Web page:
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Palumbo family continues fight for cancer benefits promised under Palumbo Act

Posted at 5:35 PM, Jul 16, 2019
and last updated 2019-07-16 17:52:09-04

CLEVELAND — The family of Michael Louis Palumbo Jr. continued their fight Tuesday for benefits created by the Michael Louis Palumbo Jr Act.

During a hearing at the Ohio Industrial Commission, Brad Elzeer, the attorney representing Palumbo’s family, said, "We're asking that the Michael Louis Palumbo Jr. Act apply to Michael Louis Palumbo Jr.'s case.”

READ MORE: Palumbo family denied firefighter cancer benefits promised under Palumbo Act

“We believe the evidence is overwhelming, both the medical evidence and the research, which we will go through supporting Michael's claim,” he said.

Palumbo fought fires in Willowick, his hometown, for 27 years before being diagnosed with glioblastoma, an aggressive form of brain cancer, in 2015.

Scientific studies have linked an increased risk of several cancers, including glioblastoma, to fighting fires.

Before Palumbo passed away in 2017, his wife, Chrissy, filed a request for benefits under the act named for her husband, but the City of Willowick appealed her claim.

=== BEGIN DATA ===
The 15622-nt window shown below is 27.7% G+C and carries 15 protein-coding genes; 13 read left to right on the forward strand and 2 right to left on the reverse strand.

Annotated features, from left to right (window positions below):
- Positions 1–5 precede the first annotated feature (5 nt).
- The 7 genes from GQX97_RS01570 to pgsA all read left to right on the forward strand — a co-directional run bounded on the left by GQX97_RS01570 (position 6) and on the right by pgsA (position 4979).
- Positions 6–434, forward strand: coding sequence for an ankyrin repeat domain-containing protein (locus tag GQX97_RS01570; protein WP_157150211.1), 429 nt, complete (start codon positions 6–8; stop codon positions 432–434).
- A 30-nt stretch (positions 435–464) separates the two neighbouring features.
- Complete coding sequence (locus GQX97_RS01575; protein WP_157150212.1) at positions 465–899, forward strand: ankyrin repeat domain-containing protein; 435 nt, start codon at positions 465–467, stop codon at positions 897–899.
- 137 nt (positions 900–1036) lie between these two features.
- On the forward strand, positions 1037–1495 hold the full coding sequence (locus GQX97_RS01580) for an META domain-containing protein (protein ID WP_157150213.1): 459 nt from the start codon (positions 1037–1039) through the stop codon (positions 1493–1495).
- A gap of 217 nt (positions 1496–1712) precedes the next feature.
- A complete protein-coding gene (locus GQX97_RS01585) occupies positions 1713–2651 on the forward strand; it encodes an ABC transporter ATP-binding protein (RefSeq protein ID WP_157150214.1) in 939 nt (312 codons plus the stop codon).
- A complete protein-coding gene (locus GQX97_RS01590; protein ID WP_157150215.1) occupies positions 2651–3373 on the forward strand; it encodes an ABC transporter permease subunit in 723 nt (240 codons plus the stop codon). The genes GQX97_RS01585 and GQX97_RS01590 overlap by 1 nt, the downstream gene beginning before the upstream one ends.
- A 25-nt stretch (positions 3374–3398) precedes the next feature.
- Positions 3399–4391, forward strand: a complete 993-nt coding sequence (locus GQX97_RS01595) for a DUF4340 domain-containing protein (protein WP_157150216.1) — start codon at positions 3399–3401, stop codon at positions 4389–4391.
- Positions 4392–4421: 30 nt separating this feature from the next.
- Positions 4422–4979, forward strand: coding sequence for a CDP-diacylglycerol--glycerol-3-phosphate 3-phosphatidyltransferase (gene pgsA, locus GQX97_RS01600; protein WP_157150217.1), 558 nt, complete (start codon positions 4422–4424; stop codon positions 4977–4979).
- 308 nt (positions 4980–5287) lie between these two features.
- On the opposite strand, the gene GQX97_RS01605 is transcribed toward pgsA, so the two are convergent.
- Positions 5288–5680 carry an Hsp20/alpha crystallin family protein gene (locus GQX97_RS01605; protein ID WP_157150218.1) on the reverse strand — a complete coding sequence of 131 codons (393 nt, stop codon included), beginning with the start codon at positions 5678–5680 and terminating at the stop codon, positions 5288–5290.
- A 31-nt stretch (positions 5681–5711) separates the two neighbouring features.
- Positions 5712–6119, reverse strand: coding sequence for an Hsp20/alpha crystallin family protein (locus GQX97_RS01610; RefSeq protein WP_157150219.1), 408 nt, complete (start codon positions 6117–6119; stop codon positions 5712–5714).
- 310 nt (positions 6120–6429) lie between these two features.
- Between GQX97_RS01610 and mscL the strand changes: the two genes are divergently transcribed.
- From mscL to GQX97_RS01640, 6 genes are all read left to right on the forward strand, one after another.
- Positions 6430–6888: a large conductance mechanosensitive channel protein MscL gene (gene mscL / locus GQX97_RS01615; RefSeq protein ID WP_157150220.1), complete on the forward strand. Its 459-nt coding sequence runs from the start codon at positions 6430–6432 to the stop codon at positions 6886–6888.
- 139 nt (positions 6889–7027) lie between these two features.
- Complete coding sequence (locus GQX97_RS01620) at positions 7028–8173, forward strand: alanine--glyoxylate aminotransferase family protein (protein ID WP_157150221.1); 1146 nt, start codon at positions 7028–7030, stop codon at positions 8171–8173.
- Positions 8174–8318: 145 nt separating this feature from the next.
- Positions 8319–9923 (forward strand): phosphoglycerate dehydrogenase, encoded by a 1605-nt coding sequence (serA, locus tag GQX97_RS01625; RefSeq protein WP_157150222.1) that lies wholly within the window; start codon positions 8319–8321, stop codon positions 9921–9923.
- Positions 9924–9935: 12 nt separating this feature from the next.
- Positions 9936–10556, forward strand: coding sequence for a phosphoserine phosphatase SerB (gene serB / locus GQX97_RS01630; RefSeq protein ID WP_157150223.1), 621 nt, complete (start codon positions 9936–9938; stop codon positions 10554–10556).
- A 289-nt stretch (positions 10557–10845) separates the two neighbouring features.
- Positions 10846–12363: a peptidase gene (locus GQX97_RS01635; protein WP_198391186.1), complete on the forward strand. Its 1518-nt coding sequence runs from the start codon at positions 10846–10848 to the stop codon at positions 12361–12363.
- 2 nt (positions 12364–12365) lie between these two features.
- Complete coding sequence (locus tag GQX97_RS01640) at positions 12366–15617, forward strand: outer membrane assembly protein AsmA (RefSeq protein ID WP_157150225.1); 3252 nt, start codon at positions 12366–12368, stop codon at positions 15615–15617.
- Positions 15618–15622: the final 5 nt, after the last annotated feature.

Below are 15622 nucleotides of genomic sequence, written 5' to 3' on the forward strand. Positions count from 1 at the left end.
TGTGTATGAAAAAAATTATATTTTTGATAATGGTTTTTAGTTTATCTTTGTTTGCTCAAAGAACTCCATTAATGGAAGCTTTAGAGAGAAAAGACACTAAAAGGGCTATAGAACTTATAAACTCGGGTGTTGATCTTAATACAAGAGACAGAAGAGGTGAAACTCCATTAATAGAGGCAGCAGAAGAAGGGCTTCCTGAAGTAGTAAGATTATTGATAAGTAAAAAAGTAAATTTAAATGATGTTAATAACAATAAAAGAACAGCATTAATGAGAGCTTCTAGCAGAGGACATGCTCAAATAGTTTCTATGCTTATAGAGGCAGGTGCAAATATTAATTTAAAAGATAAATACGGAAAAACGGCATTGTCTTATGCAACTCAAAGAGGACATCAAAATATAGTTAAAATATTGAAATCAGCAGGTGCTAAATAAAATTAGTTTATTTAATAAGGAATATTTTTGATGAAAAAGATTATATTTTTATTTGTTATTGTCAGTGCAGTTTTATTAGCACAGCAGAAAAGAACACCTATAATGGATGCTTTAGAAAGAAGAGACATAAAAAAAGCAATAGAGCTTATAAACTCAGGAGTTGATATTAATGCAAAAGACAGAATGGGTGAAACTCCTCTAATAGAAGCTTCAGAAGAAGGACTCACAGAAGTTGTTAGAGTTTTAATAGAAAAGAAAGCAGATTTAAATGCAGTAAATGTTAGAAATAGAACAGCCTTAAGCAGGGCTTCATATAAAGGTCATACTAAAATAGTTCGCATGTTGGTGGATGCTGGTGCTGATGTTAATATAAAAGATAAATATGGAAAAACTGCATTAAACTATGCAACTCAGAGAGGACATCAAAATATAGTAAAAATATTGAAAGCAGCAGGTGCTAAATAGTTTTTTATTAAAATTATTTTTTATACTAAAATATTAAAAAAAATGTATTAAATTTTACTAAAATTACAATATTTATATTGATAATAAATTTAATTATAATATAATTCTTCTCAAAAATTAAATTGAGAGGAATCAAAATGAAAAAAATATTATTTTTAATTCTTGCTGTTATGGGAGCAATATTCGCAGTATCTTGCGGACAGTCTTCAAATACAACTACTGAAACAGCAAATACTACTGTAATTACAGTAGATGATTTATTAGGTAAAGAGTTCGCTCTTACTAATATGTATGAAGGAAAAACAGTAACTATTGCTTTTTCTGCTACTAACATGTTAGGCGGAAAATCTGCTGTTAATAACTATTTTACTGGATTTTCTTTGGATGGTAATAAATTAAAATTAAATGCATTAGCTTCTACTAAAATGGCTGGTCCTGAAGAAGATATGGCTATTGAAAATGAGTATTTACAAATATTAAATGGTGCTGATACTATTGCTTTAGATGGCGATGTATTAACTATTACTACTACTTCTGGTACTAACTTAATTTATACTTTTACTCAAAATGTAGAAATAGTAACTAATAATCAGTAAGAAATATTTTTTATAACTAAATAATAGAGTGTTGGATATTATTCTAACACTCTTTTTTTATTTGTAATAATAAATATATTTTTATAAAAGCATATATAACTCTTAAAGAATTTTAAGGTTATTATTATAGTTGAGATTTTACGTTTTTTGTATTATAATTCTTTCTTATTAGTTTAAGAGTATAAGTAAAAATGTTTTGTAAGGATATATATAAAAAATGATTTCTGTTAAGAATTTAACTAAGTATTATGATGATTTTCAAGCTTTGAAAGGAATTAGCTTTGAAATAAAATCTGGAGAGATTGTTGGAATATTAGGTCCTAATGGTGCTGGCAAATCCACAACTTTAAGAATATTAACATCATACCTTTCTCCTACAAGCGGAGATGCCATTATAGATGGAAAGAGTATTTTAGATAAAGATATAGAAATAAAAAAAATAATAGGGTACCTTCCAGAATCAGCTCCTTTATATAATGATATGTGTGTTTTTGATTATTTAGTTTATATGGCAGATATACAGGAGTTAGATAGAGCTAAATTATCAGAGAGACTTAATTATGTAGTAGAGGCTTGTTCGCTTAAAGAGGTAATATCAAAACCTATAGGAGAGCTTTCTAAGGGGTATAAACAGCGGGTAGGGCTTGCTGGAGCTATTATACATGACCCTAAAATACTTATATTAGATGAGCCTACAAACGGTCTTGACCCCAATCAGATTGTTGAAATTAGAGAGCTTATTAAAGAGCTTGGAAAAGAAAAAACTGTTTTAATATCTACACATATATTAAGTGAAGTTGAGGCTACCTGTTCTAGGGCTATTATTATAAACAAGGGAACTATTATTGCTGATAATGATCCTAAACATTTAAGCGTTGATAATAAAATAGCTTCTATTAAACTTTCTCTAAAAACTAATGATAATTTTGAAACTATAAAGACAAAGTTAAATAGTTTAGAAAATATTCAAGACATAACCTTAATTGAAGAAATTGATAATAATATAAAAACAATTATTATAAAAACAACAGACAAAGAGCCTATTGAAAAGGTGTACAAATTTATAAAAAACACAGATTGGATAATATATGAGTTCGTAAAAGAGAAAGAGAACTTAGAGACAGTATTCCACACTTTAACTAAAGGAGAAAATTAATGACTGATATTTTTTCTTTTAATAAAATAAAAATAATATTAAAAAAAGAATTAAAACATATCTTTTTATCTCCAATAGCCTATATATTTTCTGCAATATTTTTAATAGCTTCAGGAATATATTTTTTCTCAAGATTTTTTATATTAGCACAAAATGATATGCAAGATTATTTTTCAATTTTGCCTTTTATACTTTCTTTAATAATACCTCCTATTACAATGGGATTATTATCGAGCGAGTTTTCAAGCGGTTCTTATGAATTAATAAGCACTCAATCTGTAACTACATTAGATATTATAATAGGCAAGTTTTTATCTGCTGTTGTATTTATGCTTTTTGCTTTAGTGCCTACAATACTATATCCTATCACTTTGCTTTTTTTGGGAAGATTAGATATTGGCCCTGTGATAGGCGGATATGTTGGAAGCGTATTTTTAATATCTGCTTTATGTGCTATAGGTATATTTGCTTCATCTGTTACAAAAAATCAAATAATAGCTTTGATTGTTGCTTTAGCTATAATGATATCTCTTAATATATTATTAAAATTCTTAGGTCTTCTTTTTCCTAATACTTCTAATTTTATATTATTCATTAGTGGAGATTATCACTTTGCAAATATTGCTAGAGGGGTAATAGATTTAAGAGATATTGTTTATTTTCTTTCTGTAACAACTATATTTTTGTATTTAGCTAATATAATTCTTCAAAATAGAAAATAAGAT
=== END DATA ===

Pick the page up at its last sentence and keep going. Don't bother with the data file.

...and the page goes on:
chrissy 1.jpg
Chrissy Palumbo

Today, the attorney the city hired, Lisa Gattozzi, cited technicalities regarding how the claim was filed and a lack of evidence Palumbo was exposed to carcinogens.

“We do not believe the burden of proof has been met as far as a claim going against the City of Willowick,” she said.

Elzeer punched back. He said Willowick has failed to provide more than twelve years of records related to the materials and chemicals Palumbo was exposed to while fighting fires.

“Where are those records? Does the city have them?” he said.

Gattozzi said the records are on floppy disks and that it would be too difficult to access the information.

“They don't have the technology,” she said. “They would have to find computers from years and find people from years ago to write programs."

5 On Your Side Investigators wanted to find out just hard it would be to access the information.

So we consulted an engineer and eBay.

In less than ten seconds, we found a floppy disk drive that can be connected to modern computer.

The price tag? About $12.

Rhonda Patsouras, the staff hearing officer at the Palumbo’s hearing, said it will take her about two weeks to determine if the Palumbo family is eligible for benefits under the Palumbo Act.

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